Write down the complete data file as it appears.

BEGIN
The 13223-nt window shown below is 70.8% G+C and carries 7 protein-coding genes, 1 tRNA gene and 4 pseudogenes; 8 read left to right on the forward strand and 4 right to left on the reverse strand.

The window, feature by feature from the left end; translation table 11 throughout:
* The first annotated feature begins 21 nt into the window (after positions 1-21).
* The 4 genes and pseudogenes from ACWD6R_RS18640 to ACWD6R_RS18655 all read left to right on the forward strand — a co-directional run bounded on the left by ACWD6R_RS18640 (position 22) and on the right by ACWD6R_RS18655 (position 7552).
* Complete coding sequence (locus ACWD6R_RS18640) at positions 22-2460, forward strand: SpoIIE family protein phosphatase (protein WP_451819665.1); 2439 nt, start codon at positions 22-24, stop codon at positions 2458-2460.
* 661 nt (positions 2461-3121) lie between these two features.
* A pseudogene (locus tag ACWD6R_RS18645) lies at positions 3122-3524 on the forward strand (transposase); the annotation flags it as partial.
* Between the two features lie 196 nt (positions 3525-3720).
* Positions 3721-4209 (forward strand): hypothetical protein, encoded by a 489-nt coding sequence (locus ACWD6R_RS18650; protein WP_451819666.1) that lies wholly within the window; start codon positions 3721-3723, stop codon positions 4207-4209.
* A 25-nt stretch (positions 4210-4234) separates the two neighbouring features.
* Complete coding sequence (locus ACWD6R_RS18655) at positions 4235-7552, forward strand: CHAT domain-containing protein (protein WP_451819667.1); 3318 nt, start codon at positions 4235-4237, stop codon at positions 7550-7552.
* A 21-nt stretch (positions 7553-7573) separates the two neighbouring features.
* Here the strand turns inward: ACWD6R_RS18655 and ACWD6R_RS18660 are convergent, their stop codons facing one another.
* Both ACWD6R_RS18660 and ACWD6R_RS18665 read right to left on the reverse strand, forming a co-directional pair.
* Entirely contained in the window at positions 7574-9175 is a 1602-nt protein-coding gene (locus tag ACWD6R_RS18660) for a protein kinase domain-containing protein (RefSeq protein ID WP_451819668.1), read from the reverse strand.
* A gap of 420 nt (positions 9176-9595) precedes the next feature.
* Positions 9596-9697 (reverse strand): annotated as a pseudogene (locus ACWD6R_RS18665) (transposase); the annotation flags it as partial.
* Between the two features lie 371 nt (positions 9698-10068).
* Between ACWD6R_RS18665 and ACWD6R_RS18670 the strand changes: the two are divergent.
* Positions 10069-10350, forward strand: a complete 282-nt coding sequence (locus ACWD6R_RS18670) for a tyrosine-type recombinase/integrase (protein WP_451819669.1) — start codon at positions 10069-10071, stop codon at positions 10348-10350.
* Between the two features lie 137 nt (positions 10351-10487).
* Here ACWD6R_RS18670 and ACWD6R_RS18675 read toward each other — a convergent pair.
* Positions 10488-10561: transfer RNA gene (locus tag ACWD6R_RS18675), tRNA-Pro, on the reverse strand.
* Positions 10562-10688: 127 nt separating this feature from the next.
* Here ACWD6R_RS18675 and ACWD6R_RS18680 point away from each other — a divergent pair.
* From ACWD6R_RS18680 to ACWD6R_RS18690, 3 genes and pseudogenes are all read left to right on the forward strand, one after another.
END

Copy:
The 13223-nt window shown below is 70.8% G+C and carries 7 protein-coding genes, 1 tRNA gene and 4 pseudogenes; 8 read left to right on the forward strand and 4 right to left on the reverse strand.

The window, feature by feature from the left end; translation table 11 throughout:
* The first annotated feature begins 21 nt into the window (after positions 1-21).
* The 4 genes and pseudogenes from ACWD6R_RS18640 to ACWD6R_RS18655 all read left to right on the forward strand — a co-directional run bounded on the left by ACWD6R_RS18640 (position 22) and on the right by ACWD6R_RS18655 (position 7552).
* Complete coding sequence (locus ACWD6R_RS18640) at positions 22-2460, forward strand: SpoIIE family protein phosphatase (protein WP_451819665.1); 2439 nt, start codon at positions 22-24, stop codon at positions 2458-2460.
* 661 nt (positions 2461-3121) lie between these two features.
* A pseudogene (locus tag ACWD6R_RS18645) lies at positions 3122-3524 on the forward strand (transposase); the annotation flags it as partial.
* Between the two features lie 196 nt (positions 3525-3720).
* Positions 3721-4209 (forward strand): hypothetical protein, encoded by a 489-nt coding sequence (locus ACWD6R_RS18650; protein WP_451819666.1) that lies wholly within the window; start codon positions 3721-3723, stop codon positions 4207-4209.
* A 25-nt stretch (positions 4210-4234) separates the two neighbouring features.
* Complete coding sequence (locus ACWD6R_RS18655) at positions 4235-7552, forward strand: CHAT domain-containing protein (protein WP_451819667.1); 3318 nt, start codon at positions 4235-4237, stop codon at positions 7550-7552.
* A 21-nt stretch (positions 7553-7573) separates the two neighbouring features.
* Here the strand turns inward: ACWD6R_RS18655 and ACWD6R_RS18660 are convergent, their stop codons facing one another.
* Both ACWD6R_RS18660 and ACWD6R_RS18665 read right to left on the reverse strand, forming a co-directional pair.
* Entirely contained in the window at positions 7574-9175 is a 1602-nt protein-coding gene (locus tag ACWD6R_RS18660) for a protein kinase domain-containing protein (RefSeq protein ID WP_451819668.1), read from the reverse strand.
* A gap of 420 nt (positions 9176-9595) precedes the next feature.
* Positions 9596-9697 (reverse strand): annotated as a pseudogene (locus ACWD6R_RS18665) (transposase); the annotation flags it as partial.
* Between the two features lie 371 nt (positions 9698-10068).
* Between ACWD6R_RS18665 and ACWD6R_RS18670 the strand changes: the two are divergent.
* Positions 10069-10350, forward strand: a complete 282-nt coding sequence (locus ACWD6R_RS18670) for a tyrosine-type recombinase/integrase (protein WP_451819669.1) — start codon at positions 10069-10071, stop codon at positions 10348-10350.
* Between the two features lie 137 nt (positions 10351-10487).
* Here ACWD6R_RS18670 and ACWD6R_RS18675 read toward each other — a convergent pair.
* Positions 10488-10561: transfer RNA gene (locus tag ACWD6R_RS18675), tRNA-Pro, on the reverse strand.
* Positions 10562-10688: 127 nt separating this feature from the next.
* Here ACWD6R_RS18675 and ACWD6R_RS18680 point away from each other — a divergent pair.
* From ACWD6R_RS18680 to ACWD6R_RS18690, 3 genes and pseudogenes are all read left to right on the forward strand, one after another.